Action Stations at last

ON January 29, 1916, Second Lieutenant Albert Ball officially joined the Royal Flying Corps and was posted to No 22 Squadron in

Gosport, Hampshire, where he spent a month teaching other officers how to fly with hair-raising jaunts over the sea.

The call-up to France finally came on February 15 and three days later. having arrived at the RFC base at St Omer, he wrote:

"At last we are in for sport and really look like having plenty of it. Flying the BE2c do not consider my luck very good. However I shall have a good smack."

The two-seater BE2c was considered a rather cumbersome and slow plane - certainly no match for the impressive German Fokker machine of the time - but Albert eagerly took to his reconnaissance missions.

February 23.

"I was sent on some work over the Hun lines. Oh it was sport. The Archie [anti-aircraft] guns were firing at us all the time. We were not hit but 1 am sorry to say that one of our machines was hit and brought down by a Fokker machine. The pilot and observer were killed.

"On the way back from the lines my engine went wrong and 1 had to land. 1 spent nearly all night with the machine, got it right in the end and started back at 8am. It started to snow and 1 could not see a thing so I had to land. Each time the snow stopped, 1 started up and flew a few more miles and in the end arrived back at 4.15pm.

"The Major was pleased for he did not expect me to bring the machine back in the snow. There are still two of our machines out yet and we will soon not expect to see them again."

On March 3, he described another of his now-legendary "near shaves":

"I was five miles over Hun lines to report on the station and trains. On the way back, Archie guns fired from three sides and to make it worse the old fools sent rockets to try to set our machine on fire. We were nearly back over the lines when a Fokker attacked us. The observer let fly with the gun but after two shots the beastly thing went wonky.

"I then pulled out my revolver but this also stuck. By this time, we were over our lines and the Fokker did a bunk. Rotten part is that if guns had not gone wonky we should have had a good scrap."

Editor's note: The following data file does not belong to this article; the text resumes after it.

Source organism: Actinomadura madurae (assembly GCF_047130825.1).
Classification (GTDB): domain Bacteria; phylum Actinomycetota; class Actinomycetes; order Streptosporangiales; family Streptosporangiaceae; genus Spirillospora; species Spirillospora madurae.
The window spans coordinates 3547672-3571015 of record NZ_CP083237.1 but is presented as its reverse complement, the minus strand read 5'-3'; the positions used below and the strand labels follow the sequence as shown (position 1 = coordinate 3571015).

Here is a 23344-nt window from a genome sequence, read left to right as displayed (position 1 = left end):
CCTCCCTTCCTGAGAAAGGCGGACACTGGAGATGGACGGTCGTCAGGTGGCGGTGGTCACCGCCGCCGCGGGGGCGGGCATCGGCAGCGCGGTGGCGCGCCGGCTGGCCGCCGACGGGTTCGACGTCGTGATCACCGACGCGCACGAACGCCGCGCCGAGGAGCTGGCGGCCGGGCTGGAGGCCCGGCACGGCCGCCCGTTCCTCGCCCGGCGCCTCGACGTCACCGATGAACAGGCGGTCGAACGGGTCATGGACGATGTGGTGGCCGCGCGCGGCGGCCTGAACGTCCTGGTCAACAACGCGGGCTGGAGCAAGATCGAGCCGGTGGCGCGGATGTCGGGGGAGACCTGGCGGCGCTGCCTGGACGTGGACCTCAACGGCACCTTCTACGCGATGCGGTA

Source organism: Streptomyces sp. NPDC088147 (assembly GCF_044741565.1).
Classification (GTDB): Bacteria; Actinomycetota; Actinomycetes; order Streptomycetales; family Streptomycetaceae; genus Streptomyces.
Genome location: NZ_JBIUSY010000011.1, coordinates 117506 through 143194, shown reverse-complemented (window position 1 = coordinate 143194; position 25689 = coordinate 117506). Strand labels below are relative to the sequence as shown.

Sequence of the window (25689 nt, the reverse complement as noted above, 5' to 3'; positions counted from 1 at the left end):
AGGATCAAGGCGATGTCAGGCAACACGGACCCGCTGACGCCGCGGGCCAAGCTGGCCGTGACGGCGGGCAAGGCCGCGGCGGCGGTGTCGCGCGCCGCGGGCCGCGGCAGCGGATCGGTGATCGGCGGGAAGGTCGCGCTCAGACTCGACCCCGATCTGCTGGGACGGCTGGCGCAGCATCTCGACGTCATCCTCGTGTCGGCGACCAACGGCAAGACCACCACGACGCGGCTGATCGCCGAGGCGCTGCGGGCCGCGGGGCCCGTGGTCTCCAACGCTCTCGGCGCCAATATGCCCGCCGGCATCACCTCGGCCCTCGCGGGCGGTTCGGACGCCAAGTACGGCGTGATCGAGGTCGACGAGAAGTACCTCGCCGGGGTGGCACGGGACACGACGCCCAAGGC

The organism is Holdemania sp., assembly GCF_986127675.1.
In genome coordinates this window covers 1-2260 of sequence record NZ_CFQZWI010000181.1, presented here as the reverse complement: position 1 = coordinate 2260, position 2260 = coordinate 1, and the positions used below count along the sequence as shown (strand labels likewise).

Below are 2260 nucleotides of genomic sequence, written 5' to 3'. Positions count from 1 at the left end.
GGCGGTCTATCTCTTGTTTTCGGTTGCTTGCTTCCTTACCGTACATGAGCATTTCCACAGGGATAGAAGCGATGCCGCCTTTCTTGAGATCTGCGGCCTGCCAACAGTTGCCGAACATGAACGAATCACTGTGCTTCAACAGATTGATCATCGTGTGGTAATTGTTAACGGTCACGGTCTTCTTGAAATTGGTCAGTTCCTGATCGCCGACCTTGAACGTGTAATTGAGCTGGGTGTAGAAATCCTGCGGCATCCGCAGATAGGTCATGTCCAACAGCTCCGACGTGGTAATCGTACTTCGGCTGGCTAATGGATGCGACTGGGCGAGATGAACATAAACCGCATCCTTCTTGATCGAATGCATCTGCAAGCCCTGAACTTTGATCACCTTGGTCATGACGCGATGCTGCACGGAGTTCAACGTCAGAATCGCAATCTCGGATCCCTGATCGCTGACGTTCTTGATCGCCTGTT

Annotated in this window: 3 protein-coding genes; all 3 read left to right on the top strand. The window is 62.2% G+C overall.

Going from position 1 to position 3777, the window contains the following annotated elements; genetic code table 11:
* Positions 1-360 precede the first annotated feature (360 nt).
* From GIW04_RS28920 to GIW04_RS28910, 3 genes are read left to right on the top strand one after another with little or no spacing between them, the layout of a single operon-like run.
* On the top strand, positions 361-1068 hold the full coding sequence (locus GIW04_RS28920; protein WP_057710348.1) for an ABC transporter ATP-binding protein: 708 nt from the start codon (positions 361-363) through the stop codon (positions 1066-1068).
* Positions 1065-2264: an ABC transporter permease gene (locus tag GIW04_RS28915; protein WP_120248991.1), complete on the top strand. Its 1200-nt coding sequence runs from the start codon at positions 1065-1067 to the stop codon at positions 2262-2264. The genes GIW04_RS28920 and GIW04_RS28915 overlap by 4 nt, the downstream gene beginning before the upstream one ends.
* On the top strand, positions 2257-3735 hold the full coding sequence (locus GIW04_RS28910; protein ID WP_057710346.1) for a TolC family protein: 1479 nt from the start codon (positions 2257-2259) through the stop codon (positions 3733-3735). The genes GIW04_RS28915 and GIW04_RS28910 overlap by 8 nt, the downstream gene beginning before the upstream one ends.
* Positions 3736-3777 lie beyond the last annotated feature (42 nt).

A few days later, he describes flying over the remnants of "huge towns"

Albert Ball (above) finally gets some of the action he craved in the skies above France as JOHN HOLT continues to chronicle the life and times of one of the First World War's most celebrated fighter pilots through his letters home to his parents

"It is really enough to make you sick with rage. Nothing but a heap of bricks and churches etc were the same. It is a sight for the gods. I went so low over the Hun lines that I could see their faces but they didn't hit me or even my machine. The lines at this place are only about ten yards apart and we just fly down the centre of no man's land and can then observe what each side is doing. "You say that you wish I could bring down a Hun machine. So do I but my machines are not for fighting and it's the Hun who comes out top. However I have got a good observer with heaps of pluck so we shall get a chance one day before very long."

After just a few weeks in France, battle fatigue soon started to show and the pilot, who was later to become known to the French airmen as "the ever-smiling one", began to feel the pressure. Hearing that his brother Cyril was planning to join the RFC, he wrote:

"Sorry that Cyril is being so foolish.

Please tell him that his regiment is the best job. I like it but nerves don't last long on this job and you soon want a rest."

In April, Albert bagged his first war souvenir, taking the prisms out of the field glasses of a German pilot who had been shot down. Meanwhile, combat reports for the previous two weeks stated that two balloons had been forced down by BE2c pilots who were officially named only when enemy aircraft were seen to crash. The pilot was, on both occasions, Albert Ball.